top of page

3 Money Saving Principles In the Bible

There are a variety of great reasons why Christians should address the topic of money. Christians should bring it up is because God talks about money. Consider these statistics on Bible verses about money:

  • 16 out of 38 of Jesus’ parables deal with money and possessions.

  • Nearly 25% of Jesus’ words in the New Testament deal with biblical stewardship.

  • 1 out of 10 verses in the Gospels deal with money.

There are more than 2,000 scriptures on tithing, money, and possessions in the Bible, which is twice as many as faith and prayer combined.

Bible verses about money are frequently used because there’s a direct correlation between the way we handle our money and our faith. When it comes to money, we will either worship wealth or worship with our wealth. That's why I decided to highlight 3 different saving principles that you find in God's word.

1. Build An Emergency Fund

"Let Pharaoh appoint commissioners over the land to take a fifth of the harvest of Egypt during the seven years of abundance. They should collect all the food of these good years that are coming and store up the grain under the authority of Pharaoh, to be kept in the cities for food. This food should be held in reserve for the country, to be used during the seven years of famine that will come upon Egypt, so that the country may not be ruined by the famine." - Genesis 41:34-36

In this passage from Genesis, Joseph interprets a dream the Pharaoh has had about seven fat cows grazing by a river that get swallowed up by seven skinny cows. Joseph concludes that the seven fat cows in the dream represent seven years of prosperity for Egypt, which will be followed by seven years of famine. To plan ahead for this disaster, Joseph advises the Pharaoh to store up grain during the seven good years and use that stored grain to get the country through the seven hard years to follow.

In simple terms, this is an ancient form of an emergency fund! During the time that they had grain, they stored it up for an upcoming emergency which would ultimately prevent a ton of people from going hungry during this long 7 year period. In present day society, a good emergency fund is between 3-6 months of your expenses. Depending on the reliability of your job, you may want to lean on one spectrum of the 3-6 month more than the other so make sure you consider your own unique situation.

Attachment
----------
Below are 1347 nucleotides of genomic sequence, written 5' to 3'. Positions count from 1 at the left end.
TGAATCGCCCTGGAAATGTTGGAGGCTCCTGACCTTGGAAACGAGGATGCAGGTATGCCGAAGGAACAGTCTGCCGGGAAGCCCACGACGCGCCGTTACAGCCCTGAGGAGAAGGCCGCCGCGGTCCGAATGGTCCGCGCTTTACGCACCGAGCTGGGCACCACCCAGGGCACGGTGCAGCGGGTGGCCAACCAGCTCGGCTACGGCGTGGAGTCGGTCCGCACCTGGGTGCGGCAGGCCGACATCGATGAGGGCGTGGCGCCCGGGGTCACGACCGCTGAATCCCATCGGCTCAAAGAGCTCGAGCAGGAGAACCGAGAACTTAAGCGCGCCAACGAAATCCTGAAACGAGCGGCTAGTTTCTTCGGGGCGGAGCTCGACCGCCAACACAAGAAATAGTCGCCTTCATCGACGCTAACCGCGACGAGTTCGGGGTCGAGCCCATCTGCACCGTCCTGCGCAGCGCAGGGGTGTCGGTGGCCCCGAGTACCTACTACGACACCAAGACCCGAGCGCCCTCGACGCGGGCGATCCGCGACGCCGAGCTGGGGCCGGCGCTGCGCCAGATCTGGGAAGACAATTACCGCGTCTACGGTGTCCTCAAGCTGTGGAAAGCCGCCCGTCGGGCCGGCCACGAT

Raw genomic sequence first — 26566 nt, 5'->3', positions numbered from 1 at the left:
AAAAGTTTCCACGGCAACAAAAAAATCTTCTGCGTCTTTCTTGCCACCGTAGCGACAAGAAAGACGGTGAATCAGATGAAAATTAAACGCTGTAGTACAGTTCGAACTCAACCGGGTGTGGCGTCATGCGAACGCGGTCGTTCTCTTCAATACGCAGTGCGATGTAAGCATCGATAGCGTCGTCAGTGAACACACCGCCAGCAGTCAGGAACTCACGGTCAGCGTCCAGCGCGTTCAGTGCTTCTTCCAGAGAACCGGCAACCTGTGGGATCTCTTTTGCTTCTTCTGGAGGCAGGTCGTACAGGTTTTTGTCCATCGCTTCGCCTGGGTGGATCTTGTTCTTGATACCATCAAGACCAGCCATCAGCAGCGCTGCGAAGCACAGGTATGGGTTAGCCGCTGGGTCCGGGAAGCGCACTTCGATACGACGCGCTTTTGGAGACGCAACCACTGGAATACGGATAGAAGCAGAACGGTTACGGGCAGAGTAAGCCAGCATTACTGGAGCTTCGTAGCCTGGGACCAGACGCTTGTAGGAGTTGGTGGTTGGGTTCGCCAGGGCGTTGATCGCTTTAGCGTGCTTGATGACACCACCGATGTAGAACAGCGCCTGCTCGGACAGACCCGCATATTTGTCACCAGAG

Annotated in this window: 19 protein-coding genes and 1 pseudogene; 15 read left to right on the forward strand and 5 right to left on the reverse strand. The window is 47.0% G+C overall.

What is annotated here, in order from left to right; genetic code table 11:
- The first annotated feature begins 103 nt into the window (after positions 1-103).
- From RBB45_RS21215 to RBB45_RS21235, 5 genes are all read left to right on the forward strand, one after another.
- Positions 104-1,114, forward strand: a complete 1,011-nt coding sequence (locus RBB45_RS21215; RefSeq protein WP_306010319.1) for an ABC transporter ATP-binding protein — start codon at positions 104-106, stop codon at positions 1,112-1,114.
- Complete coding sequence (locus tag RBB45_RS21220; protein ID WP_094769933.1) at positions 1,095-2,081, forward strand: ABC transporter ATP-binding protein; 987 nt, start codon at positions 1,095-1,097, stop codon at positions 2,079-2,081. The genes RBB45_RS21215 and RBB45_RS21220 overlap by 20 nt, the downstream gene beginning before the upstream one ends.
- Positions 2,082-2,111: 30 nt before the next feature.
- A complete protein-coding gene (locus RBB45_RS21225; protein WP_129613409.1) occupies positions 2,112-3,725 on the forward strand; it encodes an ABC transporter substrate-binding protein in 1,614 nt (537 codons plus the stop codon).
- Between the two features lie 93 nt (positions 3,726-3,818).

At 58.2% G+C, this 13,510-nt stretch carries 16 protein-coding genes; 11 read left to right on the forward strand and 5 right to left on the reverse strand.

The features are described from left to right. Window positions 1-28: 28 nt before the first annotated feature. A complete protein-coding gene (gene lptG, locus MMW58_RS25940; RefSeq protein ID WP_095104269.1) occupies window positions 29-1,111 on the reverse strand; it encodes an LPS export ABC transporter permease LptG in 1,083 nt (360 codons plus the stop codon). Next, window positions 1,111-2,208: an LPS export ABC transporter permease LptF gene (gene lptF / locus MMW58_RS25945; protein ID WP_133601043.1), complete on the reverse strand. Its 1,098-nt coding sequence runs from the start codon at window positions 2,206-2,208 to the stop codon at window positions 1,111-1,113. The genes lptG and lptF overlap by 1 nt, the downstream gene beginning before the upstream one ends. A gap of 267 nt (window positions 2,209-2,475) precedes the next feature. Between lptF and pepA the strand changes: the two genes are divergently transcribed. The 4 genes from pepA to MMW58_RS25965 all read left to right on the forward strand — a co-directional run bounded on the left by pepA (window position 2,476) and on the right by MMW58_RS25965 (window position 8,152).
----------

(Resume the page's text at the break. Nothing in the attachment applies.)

2. Diversify Your Investments

"Invest in seven ventures, yes, in eight; you do not know what disaster may come upon the land." - Ecclesiastes 11:2

This verse from the book of Ecclesiastes is a short, clear explanation of why it makes sense to diversify your investments. Nearly any type of investment can fall victim to risk at some point, whether it’s a plague of locusts that wipes out a grain crop, or a market crash that reduces the value of stocks or real estate. Because of this, it makes complete sense to put money into many different types of investments so that a single disaster can’t cost you everything you have.

If you were a merchant living in Biblical times hoping to make money by trading cloth or spices with neighboring countries, it wouldn’t be wise to load all your cargo onto a single ship. If that one ship sank, you’d lose everything you had in one blow. That would be devastating! However, if you split up your cargo to be shared among seven or eight ships, all headed along different routes, the chances that all of them would sink would be very low. Even if you lost one or two ships, you could still hope to earn enough from the others to make a profit.

It’s a basic principle of investing that the more you diversify, the more you reduce your risk. Simply put, don't put all of your eggs in one basket.

3. Leave An Inheritance

"A good person leaves an inheritance for their children’s children, but a sinner’s wealth is stored up for the righteous." - Proverbs 13:22

Of course, this verse doesn't highlight leaving an inheritance to our children, but our children's children. This will require some generational thinking beyond our own life because when we think about what we want now as opposed to what we desire later, we begin to see how temporary the satisfaction that this world provides. In comparison to generational fulfillment and a legacy of purpose, there is nothing like it! The mindset we should have with our money is how can we honor God with biblical generosity and how to keep that generosity going through our own family line.

I do want to clarify that an inheritance isn't just referring to monetary gifts or financial assets as a good inheritance also includes godly character qualities like: faith, integrity, selflessness, trustworthiness, and sacrificial love. When you are able to leave a financial inheritance as well as a legacy of wisdom and faith, you will ensure that your next generation not only will honor God with their life, but also with God's blessings that He gives them.

It's crucial that no matter where we are at in this life, that we always keep a heavenly perspective and generational view of our money. What decision can you make today that will impact the finances of your children's children?


bottom of page